UNDP warns that poverty, exclusion, violence are destroying Guatemalan youth
Ciudad de Guatemala – According to the National Human Development Report 2011-2012, Guatemala, a country of opportunities for youth?, developed by the United Nations Development Programme (UNDP) and launched on 23 July, Guatemalan youth are victims of poverty, exclusion and violence, and their opportunities for short- and medium-term development are diminished.
The report highlights unresolved issues that the state has with respect to its youth, which represents 70 per cent of its 14.7 million inhabitants. Malnutrition, illiteracy or low levels of education, unemployment or informal employment, and the lack of documentationlimit youth’s abilities to exercise citizenship, and forces migration and violence.
Extensive data also shows that the lack of public policy in providing development opportunities for youth has excluded nearly a million people under the age of 18 from Guatemala’s educational system. Furthermore, at least four million youth face serious limitations due to exclusion: 25 per cent of Guatemalan youth lack access to formal education or decent work; the life expectancy of 12 per cent of men and 6 per cent of women is 30 years of age; and 52 per cent live in poverty.
United Nations Resident Coordinator and UNDP Resident Representative René Mauricio Valdés explained that youth “are not the future but the present of Guatemala,” thus it is of concern that they have become victims of violence and exclusion.
The report also states that 10,000 adolescents and youth live on the fringes of society, and are members of gangs or groups involved in drugs, crime and violence. In addition, data on maternal mortality serve as an indicator of the conditions of inequity and inequality for youth: among adolescent girls of 15 to 19 years of age, the rate is 77.9 per 100,000 live births, and among girls of 10 to 14 years of age, it is 219.1.
“This report provides food for thought so that we may continue move ahead. We must address the lack of strong institutions. We must understand that the youth are expecting answers,” stated Pérez Molina, the President of Guatemalaupon receiving a copy of the report.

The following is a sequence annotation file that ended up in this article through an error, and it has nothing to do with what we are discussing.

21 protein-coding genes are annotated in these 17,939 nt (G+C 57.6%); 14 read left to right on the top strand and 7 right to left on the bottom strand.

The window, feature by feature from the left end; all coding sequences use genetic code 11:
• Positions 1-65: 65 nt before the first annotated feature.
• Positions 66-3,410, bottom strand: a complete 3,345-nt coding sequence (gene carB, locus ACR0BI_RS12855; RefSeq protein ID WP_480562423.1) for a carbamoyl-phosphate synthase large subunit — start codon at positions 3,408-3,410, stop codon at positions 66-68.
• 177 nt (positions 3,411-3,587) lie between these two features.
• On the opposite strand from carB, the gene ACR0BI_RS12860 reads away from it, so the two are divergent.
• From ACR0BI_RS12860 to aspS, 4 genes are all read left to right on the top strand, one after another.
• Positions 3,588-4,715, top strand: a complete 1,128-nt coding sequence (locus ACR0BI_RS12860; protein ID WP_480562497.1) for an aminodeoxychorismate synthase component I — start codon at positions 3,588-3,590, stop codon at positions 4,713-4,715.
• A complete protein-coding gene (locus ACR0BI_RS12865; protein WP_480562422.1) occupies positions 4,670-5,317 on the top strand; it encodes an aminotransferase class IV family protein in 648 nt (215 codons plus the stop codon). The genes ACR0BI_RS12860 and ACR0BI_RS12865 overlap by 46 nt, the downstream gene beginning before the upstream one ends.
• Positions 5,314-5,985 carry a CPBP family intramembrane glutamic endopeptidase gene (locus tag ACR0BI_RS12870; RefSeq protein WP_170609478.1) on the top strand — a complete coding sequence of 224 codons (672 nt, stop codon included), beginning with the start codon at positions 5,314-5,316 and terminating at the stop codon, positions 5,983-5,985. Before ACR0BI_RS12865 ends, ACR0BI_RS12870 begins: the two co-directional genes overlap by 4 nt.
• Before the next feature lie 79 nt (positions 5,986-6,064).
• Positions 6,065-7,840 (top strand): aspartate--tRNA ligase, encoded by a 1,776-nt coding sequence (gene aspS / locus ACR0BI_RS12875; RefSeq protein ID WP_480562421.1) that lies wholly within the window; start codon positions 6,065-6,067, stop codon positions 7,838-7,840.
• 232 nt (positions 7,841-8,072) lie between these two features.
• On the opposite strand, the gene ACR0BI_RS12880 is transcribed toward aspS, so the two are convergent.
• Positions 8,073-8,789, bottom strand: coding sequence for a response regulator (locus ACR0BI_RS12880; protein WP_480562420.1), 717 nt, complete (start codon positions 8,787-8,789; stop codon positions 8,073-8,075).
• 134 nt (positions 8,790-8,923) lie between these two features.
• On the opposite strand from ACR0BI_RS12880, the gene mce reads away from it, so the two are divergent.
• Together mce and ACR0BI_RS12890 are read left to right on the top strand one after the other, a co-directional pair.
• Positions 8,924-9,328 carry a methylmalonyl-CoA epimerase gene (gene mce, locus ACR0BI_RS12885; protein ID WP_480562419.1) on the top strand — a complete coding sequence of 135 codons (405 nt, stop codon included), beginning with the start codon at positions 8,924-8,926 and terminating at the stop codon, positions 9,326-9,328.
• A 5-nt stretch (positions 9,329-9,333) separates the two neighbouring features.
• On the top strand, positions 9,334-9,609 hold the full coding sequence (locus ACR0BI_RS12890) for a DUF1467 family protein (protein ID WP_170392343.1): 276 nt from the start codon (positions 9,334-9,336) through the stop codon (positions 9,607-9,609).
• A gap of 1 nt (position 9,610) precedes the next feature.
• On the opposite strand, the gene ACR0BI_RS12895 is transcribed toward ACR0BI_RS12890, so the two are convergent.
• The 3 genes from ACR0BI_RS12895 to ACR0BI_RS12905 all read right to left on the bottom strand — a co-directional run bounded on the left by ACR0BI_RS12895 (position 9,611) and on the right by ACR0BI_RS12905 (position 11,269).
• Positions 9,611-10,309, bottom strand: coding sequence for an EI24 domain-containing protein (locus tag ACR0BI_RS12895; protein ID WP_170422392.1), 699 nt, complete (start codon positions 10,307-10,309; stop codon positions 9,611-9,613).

The President announced that his efforts will focus on ensuring that Congress approves, without delay, the National Law on Youth, an initiative presented more than five years ago, which contains the legal framework to support public policies on youth.
The Report specifies that “while Guatemala does not have national legislation on youth that would provide financial aid to create institutions, there is the risk that each governmental administration will continue to design national policy instruments that will never become operational.”
Young people, warns the report, need basic opportunities to enjoy what society, the market or the state offer them. Generally, access to these opportunities increases according to the level of political, economic and social development. Opportunities include "the rights to identity, health, life and safety, the opportunity to learn, access to education and information and communication technologies." The report also highlights the opportunity to participate freely in political and social life, the right to be a citizen with all that this entails, and access to work, which contributes to self-sufficiency.
The UNDP study this year on Guatemala showed a Human Development Index of 0.58 – about 0.02 points higher than that obtained in 2010 – and was second only to Haiti in Latin America & the Caribbean.